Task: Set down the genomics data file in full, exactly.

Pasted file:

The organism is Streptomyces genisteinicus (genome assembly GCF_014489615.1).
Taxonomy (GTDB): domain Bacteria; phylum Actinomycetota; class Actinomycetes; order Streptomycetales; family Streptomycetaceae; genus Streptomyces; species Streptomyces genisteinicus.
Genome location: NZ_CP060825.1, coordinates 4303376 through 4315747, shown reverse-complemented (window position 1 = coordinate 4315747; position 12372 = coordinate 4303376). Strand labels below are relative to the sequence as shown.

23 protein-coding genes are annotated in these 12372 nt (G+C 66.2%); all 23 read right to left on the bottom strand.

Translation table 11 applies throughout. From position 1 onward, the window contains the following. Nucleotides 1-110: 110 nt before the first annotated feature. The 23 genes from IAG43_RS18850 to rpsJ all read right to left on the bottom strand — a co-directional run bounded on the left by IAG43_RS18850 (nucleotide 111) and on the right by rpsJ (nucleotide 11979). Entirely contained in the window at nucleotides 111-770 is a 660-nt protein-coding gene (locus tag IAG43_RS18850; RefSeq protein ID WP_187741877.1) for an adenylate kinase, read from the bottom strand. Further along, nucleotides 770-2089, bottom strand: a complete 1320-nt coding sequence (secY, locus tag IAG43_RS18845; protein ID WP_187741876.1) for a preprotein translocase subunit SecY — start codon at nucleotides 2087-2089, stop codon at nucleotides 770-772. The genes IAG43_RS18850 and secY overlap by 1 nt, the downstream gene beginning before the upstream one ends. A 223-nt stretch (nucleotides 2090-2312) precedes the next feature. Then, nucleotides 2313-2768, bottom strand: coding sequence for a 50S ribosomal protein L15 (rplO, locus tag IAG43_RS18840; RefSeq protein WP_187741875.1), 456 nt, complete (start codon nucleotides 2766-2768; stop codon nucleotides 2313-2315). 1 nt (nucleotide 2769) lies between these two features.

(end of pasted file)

The organism is Streptomyces genisteinicus (genome assembly GCF_014489615.1).
Taxonomy (GTDB): domain Bacteria; phylum Actinomycetota; class Actinomycetes; order Streptomycetales; family Streptomycetaceae; genus Streptomyces; species Streptomyces genisteinicus.
Genome location: NZ_CP060825.1, coordinates 4303376 through 4315747, shown reverse-complemented (window position 1 = coordinate 4315747; position 12372 = coordinate 4303376). Strand labels below are relative to the sequence as shown.

23 protein-coding genes are annotated in these 12372 nt (G+C 66.2%); all 23 read right to left on the bottom strand.

Translation table 11 applies throughout. From position 1 onward, the window contains the following. Nucleotides 1-110: 110 nt before the first annotated feature. The 23 genes from IAG43_RS18850 to rpsJ all read right to left on the bottom strand — a co-directional run bounded on the left by IAG43_RS18850 (nucleotide 111) and on the right by rpsJ (nucleotide 11979). Entirely contained in the window at nucleotides 111-770 is a 660-nt protein-coding gene (locus tag IAG43_RS18850; RefSeq protein ID WP_187741877.1) for an adenylate kinase, read from the bottom strand. Further along, nucleotides 770-2089, bottom strand: a complete 1320-nt coding sequence (secY, locus tag IAG43_RS18845; protein ID WP_187741876.1) for a preprotein translocase subunit SecY — start codon at nucleotides 2087-2089, stop codon at nucleotides 770-772. The genes IAG43_RS18850 and secY overlap by 1 nt, the downstream gene beginning before the upstream one ends. A 223-nt stretch (nucleotides 2090-2312) precedes the next feature. Then, nucleotides 2313-2768, bottom strand: coding sequence for a 50S ribosomal protein L15 (rplO, locus tag IAG43_RS18840; RefSeq protein WP_187741875.1), 456 nt, complete (start codon nucleotides 2766-2768; stop codon nucleotides 2313-2315). 1 nt (nucleotide 2769) lies between these two features.